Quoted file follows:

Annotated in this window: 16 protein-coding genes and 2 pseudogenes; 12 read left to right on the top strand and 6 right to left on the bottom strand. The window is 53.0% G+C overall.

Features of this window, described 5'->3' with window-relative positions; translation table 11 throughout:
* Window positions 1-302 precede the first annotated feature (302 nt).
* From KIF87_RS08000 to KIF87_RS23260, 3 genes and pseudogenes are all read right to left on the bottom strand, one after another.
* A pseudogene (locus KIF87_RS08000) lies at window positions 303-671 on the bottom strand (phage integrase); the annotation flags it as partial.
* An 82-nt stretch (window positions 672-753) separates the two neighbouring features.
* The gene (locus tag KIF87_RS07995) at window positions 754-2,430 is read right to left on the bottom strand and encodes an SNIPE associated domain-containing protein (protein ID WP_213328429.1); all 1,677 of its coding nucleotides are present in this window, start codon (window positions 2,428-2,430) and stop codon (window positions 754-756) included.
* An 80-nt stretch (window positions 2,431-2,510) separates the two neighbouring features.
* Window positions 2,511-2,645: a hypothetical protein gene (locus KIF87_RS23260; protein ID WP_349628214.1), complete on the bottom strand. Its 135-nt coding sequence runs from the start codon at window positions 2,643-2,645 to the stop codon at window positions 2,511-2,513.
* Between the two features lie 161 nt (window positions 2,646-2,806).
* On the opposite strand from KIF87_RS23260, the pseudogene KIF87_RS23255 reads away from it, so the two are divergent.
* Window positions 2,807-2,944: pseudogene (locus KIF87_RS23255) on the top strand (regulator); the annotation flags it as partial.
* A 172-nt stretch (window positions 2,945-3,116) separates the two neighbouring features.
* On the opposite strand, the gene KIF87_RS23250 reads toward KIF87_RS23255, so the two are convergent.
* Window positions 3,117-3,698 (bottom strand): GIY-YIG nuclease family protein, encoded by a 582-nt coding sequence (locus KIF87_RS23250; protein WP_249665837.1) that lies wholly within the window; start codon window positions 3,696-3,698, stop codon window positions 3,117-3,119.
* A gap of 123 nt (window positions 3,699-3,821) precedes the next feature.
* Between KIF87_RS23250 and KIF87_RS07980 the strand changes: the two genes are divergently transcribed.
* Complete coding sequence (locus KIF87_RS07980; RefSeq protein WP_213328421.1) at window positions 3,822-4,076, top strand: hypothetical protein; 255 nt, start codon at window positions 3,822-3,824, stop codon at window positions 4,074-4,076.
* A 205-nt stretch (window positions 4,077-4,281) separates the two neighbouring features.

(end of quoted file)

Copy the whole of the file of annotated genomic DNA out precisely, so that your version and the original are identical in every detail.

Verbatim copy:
Annotated in this window: 16 protein-coding genes and 2 pseudogenes; 12 read left to right on the top strand and 6 right to left on the bottom strand. The window is 53.0% G+C overall.

Features of this window, described 5'->3' with window-relative positions; translation table 11 throughout:
* Window positions 1-302 precede the first annotated feature (302 nt).
* From KIF87_RS08000 to KIF87_RS23260, 3 genes and pseudogenes are all read right to left on the bottom strand, one after another.
* A pseudogene (locus KIF87_RS08000) lies at window positions 303-671 on the bottom strand (phage integrase); the annotation flags it as partial.
* An 82-nt stretch (window positions 672-753) separates the two neighbouring features.
* The gene (locus tag KIF87_RS07995) at window positions 754-2,430 is read right to left on the bottom strand and encodes an SNIPE associated domain-containing protein (protein ID WP_213328429.1); all 1,677 of its coding nucleotides are present in this window, start codon (window positions 2,428-2,430) and stop codon (window positions 754-756) included.
* An 80-nt stretch (window positions 2,431-2,510) separates the two neighbouring features.
* Window positions 2,511-2,645: a hypothetical protein gene (locus KIF87_RS23260; protein ID WP_349628214.1), complete on the bottom strand. Its 135-nt coding sequence runs from the start codon at window positions 2,643-2,645 to the stop codon at window positions 2,511-2,513.
* Between the two features lie 161 nt (window positions 2,646-2,806).
* On the opposite strand from KIF87_RS23260, the pseudogene KIF87_RS23255 reads away from it, so the two are divergent.
* Window positions 2,807-2,944: pseudogene (locus KIF87_RS23255) on the top strand (regulator); the annotation flags it as partial.
* A 172-nt stretch (window positions 2,945-3,116) separates the two neighbouring features.
* On the opposite strand, the gene KIF87_RS23250 reads toward KIF87_RS23255, so the two are convergent.
* Window positions 3,117-3,698 (bottom strand): GIY-YIG nuclease family protein, encoded by a 582-nt coding sequence (locus KIF87_RS23250; protein WP_249665837.1) that lies wholly within the window; start codon window positions 3,696-3,698, stop codon window positions 3,117-3,119.
* A gap of 123 nt (window positions 3,699-3,821) precedes the next feature.
* Between KIF87_RS23250 and KIF87_RS07980 the strand changes: the two genes are divergently transcribed.
* Complete coding sequence (locus KIF87_RS07980; RefSeq protein WP_213328421.1) at window positions 3,822-4,076, top strand: hypothetical protein; 255 nt, start codon at window positions 3,822-3,824, stop codon at window positions 4,074-4,076.
* A 205-nt stretch (window positions 4,077-4,281) separates the two neighbouring features.